Human Rights in our Supply Chain

As an international company with global supply chains, we are aware of our responsibility towards the protection of human rights. The ALDI SOUTH Group is certain that long-term business success can only be ensured if human rights are acknowledged and protected. We believe that companies should be committed to respecting human rights and preventing human rights violations. Our commitment therefore encompasses our own business operations and our business relationships, as well as those indirectly caused by our actions. For more information about the protection of human rights within the ALDI SOUTH Group, please see here. You can also view the ALDI SOUTH Group’s Human Rights Policy here which outlines our human rights due diligence process and future commitments.

We have a clear code of conduct and standards which all of our suppliers must follow, called our ‘Social Standards in Production’. In fact, all of our suppliers are contractually bound to follow these standards at a minimum, across all product categories and throughout the supply chains.

To help our partners understand our expectations, we have been conducting training sessions with suppliers since 2013. Our Corporate Responsibility (CR) team, who lead the sessions, form strong relationships with our suppliers and buying teams so that they can continuously monitor and improve the standards in our supply chain. Our Social Standards are based on the following principles:

  • The United Nations (UN) Universal Declaration of Human Rights
  • The UN Conventions on the Rights of the Child
  • The UN Convention on the Elimination of All Forms of Discrimination Against Women
  • The International Labour Organisation (ILO) Conventions
  • The OECD Guidelines for Multinational Enterprises

We do not tolerate any form of forced labour, child labour, or workplace discrimination. Our Social Standards also protect the right to freedom of association, collective bargaining, and regulated payroll and working time management to comply with relevant local, national or international laws and standards. See our Social Standards in Production, here.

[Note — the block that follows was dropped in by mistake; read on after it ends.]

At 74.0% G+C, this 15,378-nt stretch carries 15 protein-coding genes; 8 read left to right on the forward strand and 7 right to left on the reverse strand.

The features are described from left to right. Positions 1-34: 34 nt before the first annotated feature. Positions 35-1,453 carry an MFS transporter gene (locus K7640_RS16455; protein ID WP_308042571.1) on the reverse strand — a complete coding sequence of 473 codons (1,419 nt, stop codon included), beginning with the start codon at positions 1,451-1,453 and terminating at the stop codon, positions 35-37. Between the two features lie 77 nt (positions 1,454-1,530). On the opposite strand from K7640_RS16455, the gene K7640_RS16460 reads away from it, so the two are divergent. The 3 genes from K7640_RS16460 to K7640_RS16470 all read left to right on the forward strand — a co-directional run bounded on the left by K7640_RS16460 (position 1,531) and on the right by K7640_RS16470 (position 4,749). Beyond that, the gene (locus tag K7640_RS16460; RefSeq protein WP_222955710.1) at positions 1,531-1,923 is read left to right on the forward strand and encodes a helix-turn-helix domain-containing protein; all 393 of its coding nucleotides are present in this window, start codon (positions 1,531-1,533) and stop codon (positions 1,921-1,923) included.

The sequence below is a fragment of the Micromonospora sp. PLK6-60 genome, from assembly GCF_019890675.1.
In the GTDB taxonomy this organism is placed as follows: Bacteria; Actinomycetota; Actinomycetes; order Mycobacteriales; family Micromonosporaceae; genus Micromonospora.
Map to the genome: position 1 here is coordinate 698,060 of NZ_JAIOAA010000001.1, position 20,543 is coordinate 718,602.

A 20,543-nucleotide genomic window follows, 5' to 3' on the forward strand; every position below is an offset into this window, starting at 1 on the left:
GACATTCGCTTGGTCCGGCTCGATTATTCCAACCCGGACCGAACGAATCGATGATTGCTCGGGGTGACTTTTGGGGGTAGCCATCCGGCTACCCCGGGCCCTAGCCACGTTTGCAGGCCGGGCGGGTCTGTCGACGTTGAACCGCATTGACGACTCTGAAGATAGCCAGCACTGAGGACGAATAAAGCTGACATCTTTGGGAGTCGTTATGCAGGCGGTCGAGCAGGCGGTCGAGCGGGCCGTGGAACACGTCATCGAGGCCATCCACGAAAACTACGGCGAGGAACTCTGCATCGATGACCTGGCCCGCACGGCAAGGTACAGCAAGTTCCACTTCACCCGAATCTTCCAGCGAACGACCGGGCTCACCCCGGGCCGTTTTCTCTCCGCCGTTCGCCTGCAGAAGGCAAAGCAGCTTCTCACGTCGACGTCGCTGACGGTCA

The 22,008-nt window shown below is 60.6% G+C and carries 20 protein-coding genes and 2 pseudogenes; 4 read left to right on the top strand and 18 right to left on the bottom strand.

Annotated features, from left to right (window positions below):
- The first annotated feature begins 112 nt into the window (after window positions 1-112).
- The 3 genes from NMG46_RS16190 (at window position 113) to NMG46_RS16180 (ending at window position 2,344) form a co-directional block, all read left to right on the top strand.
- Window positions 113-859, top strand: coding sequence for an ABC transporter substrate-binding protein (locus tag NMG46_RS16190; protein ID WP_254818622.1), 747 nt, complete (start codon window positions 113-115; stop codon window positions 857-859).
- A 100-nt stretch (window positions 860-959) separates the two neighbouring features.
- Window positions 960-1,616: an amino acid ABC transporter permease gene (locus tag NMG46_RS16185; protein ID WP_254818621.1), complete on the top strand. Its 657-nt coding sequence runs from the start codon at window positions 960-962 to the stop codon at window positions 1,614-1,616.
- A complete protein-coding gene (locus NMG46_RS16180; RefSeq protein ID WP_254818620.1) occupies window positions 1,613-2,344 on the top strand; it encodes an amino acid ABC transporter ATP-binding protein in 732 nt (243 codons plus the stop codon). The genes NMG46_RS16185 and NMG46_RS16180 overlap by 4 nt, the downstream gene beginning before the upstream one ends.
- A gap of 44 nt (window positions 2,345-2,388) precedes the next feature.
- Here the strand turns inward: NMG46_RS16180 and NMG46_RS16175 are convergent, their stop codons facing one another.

Tackling Modern Slavery

The International Labour Organisation estimates modern slavery numbers are in excess of 40 million people worldwide; this figure includes people in forced labour, forced marriage, human trafficking, slavery, servitude, debt bondage, the worst forms of child labour, and deceptive recruiting for labour or services1.  This is not exclusive to low-income countries, Australia is estimated to have numbers exceeding 15 thousand people, with the majority unreported or unknown to authorities. 

ALDI Australia prides itself on operating with complete integrity. From taxation to our supply chain, we strive to bring transparency to our operations and welcome the introduction of the Modern Slavery Act 2018 to Australian businesses.

The Modern Slavery Act 2018 requires Australian businesses with annual revenue of more than $100 million to publish annual statements on the steps they are taking to address modern slavery in their operations. The passing of this Bill is a huge step in the right direction to eliminate modern slavery in the supply chains of Australian businesses. Our statement explains our steps to prevent modern slavery and human trafficking in our business and supply chains.